Socol posed discussion questions;

How do your students “know” something is true?

Is it the same way the you (teachers) “know”?

Is it the same way your Board of Education “knows”?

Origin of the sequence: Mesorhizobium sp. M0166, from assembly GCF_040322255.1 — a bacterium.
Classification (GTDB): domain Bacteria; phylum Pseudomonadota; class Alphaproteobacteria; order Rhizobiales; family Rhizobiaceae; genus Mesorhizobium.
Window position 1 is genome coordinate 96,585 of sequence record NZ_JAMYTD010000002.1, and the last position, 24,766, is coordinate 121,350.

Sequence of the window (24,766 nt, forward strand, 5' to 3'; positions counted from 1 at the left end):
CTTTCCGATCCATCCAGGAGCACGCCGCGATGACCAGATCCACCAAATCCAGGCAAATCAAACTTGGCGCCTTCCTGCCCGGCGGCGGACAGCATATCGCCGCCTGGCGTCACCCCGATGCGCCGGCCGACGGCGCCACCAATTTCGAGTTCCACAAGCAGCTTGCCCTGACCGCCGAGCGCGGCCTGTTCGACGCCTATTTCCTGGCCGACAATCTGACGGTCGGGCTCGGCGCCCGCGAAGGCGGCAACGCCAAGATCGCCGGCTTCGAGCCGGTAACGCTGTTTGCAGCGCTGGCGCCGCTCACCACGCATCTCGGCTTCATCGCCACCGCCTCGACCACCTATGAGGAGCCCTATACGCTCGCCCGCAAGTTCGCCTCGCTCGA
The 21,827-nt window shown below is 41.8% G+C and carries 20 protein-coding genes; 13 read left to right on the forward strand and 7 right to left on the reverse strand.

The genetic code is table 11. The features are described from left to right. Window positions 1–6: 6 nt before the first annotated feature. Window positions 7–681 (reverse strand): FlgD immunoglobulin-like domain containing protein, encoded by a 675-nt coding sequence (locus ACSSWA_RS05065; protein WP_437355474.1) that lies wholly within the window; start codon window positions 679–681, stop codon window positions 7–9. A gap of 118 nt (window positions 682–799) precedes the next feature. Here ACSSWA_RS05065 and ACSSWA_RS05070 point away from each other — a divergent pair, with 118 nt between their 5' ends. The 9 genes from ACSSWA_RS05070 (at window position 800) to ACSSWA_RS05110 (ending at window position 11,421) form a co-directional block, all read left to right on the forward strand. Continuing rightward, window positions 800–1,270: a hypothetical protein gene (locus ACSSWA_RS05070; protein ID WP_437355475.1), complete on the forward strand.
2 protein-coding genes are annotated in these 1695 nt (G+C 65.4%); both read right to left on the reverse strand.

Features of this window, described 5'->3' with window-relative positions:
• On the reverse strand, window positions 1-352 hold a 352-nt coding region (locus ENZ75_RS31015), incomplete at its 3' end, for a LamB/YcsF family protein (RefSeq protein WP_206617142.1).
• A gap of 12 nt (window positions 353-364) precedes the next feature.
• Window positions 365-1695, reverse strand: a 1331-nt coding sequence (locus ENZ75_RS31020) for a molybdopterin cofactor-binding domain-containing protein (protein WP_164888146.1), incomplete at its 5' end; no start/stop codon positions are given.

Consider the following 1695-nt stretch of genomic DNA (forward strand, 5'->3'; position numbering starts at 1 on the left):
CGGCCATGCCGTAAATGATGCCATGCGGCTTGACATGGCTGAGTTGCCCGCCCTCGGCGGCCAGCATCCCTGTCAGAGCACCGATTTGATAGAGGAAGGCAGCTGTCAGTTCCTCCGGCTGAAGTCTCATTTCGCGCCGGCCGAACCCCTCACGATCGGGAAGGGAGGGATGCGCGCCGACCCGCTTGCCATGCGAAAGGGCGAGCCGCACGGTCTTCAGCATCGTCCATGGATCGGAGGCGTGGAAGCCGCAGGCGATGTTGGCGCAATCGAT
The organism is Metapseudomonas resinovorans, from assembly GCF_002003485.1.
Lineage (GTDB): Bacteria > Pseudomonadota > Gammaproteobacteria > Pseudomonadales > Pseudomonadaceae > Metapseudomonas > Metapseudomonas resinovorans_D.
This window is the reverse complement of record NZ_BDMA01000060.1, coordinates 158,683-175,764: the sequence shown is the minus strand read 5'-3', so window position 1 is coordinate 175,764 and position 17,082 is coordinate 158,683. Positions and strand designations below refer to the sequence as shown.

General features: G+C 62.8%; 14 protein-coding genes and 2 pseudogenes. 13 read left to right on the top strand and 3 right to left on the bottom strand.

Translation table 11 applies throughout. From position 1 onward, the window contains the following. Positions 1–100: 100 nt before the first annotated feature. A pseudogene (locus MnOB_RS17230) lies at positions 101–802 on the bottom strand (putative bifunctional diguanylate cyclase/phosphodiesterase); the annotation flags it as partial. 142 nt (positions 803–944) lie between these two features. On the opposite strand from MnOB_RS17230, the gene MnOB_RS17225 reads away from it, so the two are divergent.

What is true is that students don’t “know” what is true. My example is that earlier this week as my students were researching wonders of the world, one of my students showed me a picture of The Great Wall of China as a water slide. I questioned whether the picture was real or fake. The student hadn’t thought anything about it other than how cool that would be. I sent them back to check. As Socol states we need to teach our students to ask questions and train them in “information intelligence.” We want to ask our students to find the information in other places to verify it is reliable information. We want students to look through the site’s information and question whether the other things the source says are believable. Students also need to know what the author’s perspective is to understand if there is a bias behind the information. According to Socol the  most important technique we can use when we’re teaching our students to evaluate digital resources is to demand of our students “Show me why you think this is true.”